December 13, 2010

VATICAN CITY — Pope Benedict’s recent comments about condoms represented a “normal and traditional” pastoral application of moral theology, says a theologian who advises the Vatican on doctrinal matters.

The pope’s comments reflect the principle that there can be “intermediary steps toward moral awareness” that allow for some flexibility in how Church teachings are applied, Franciscan Father Maurizio Faggioni said Dec. 3.

Faggioni, a moral theologian and a consultant to the Congregation for the Doctrine of the Faith, spoke to Catholic News Service about the pope’s statement on condoms in the book, Light of the World.

In the book, the pope repeated his view that condom campaigns are not the way to stop the AIDS epidemic, but he allowed that in some specific cases — for example, a prostitute who tries to diminish the risk of spreading infection — use of a condom could be a first step toward taking moral responsibility for one’s actions.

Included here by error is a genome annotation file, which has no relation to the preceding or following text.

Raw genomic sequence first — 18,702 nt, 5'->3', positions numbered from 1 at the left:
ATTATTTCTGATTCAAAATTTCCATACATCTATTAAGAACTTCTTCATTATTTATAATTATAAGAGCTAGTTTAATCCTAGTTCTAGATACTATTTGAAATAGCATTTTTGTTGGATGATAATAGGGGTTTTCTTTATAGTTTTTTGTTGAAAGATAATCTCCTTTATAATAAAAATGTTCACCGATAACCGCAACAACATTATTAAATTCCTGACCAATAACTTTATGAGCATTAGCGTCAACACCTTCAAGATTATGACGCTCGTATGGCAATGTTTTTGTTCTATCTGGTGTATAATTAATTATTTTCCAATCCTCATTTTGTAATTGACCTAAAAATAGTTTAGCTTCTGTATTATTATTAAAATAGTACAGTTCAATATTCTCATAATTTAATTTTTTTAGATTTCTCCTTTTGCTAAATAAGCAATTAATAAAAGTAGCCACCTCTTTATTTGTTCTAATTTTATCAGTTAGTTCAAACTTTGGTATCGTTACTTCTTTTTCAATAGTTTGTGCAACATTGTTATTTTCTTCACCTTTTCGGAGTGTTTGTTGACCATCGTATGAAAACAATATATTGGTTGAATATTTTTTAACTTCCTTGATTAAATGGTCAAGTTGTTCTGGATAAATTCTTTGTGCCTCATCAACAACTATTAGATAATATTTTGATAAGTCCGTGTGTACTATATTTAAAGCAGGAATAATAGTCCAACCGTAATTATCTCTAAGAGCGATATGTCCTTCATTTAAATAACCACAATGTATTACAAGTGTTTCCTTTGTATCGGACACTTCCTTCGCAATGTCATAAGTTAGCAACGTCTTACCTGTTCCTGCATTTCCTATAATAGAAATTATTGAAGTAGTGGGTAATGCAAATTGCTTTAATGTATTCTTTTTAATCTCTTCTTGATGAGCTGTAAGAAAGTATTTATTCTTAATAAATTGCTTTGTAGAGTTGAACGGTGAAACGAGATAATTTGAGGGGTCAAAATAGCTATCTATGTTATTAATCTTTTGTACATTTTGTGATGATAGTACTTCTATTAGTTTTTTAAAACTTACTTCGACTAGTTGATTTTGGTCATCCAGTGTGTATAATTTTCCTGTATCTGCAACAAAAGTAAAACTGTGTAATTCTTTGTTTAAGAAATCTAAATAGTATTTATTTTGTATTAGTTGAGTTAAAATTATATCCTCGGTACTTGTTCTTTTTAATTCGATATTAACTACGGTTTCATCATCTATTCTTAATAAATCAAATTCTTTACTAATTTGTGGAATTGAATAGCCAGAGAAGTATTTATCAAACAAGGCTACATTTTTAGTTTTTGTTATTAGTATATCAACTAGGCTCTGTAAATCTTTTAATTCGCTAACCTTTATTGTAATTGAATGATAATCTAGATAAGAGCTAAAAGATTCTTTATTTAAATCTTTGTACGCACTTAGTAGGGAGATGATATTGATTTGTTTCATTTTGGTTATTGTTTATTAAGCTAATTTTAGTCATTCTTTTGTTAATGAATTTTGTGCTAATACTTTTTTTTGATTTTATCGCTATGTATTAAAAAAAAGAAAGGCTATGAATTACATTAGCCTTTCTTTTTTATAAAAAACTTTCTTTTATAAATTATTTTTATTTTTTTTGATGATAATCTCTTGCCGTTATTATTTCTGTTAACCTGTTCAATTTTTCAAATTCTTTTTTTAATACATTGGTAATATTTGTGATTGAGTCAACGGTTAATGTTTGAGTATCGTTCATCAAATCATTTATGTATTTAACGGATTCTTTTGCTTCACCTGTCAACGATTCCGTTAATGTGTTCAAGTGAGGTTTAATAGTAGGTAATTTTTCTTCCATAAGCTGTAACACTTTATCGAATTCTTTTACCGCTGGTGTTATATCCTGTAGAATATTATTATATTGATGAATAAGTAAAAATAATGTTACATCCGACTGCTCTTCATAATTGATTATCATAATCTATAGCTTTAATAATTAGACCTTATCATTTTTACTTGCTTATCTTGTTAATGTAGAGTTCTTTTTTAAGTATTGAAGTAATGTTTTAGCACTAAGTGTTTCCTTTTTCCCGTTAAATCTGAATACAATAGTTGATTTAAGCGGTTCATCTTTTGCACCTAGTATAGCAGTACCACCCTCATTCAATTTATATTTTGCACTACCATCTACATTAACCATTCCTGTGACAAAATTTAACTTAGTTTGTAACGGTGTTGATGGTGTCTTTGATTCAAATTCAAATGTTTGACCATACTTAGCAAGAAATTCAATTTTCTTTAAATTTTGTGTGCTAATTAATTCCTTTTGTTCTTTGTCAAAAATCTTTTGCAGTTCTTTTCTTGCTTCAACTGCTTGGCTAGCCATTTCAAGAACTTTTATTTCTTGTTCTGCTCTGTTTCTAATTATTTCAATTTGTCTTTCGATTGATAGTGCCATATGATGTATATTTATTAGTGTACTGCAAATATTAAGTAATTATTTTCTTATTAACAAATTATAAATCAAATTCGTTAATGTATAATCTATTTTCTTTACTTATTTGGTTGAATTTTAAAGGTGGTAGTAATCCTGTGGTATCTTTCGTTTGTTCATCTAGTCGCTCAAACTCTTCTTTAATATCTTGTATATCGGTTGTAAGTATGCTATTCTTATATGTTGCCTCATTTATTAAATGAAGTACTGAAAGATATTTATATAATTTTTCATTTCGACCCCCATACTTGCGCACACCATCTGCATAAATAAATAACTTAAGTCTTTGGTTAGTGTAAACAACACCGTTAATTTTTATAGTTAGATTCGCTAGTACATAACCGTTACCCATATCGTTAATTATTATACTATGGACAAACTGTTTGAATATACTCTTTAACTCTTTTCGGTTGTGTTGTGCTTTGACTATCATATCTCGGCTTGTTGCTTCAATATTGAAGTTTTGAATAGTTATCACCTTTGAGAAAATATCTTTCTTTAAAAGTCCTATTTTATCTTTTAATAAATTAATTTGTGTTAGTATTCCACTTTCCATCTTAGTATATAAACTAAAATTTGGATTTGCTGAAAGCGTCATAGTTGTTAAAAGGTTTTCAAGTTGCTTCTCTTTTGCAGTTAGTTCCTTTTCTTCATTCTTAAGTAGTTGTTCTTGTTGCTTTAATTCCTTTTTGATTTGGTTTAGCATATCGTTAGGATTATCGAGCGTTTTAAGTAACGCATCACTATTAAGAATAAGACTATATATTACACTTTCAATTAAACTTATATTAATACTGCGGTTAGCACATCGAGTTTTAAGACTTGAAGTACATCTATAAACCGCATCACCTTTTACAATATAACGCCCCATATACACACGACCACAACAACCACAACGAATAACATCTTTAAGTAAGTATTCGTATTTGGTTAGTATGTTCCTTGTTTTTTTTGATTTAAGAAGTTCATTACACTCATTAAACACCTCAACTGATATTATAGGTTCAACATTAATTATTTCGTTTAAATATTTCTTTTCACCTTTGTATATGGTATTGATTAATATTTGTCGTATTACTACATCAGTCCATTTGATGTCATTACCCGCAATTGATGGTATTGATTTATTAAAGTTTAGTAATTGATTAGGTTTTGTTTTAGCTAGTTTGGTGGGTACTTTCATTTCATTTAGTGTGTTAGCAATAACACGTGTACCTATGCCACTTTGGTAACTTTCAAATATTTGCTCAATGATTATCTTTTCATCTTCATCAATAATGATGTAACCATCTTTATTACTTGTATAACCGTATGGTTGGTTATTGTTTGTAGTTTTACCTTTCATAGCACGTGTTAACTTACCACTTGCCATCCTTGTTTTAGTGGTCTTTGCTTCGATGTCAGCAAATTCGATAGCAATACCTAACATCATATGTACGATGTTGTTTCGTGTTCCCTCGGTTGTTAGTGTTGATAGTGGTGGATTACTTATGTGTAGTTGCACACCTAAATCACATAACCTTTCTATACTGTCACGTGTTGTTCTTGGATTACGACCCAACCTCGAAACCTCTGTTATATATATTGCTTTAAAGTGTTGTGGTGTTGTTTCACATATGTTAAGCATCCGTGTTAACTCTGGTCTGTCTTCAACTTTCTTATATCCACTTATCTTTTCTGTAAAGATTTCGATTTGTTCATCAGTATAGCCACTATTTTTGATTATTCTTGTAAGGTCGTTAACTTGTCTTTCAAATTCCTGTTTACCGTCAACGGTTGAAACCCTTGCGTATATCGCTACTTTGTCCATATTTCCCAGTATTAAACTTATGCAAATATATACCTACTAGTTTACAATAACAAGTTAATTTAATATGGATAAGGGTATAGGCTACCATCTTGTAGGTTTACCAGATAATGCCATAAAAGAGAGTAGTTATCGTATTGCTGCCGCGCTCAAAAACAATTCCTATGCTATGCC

Faggioni said the pope’s comments should be seen in the light of traditional principles of moral theology, including gradualism, which understands moral decision-making as a path that involves a series of progressions.

“The Holy Father recognizes that there is a path of growth in responsibility,” Faggioni said.

By saying condom use may mark a step along that path, he said, the pope is allowing for a “wise and prudent” application of Church teaching to individual cases.

Faggioni said the pope’s comments do not place in question the Church’s teaching against birth control, but recognize that there can be different ways of applying the general law to specific situations.

Faggioni noted that the Vatican’s doctrinal congregation began studying the morality of condom use in disease prevention at a time when Cardinal Joseph Ratzinger — now Pope Benedict — was the congregation’s prefect.

The pope chose an informal medium, that of a book-length interview, to discuss the issue. In the strict sense, his words do not have the weight of official Church teaching, he said.

But at the same time, Faggioni said, the pope knows what he’s talking about.

“This is the pope speaking, after all,” he said. “He is the supreme teacher.”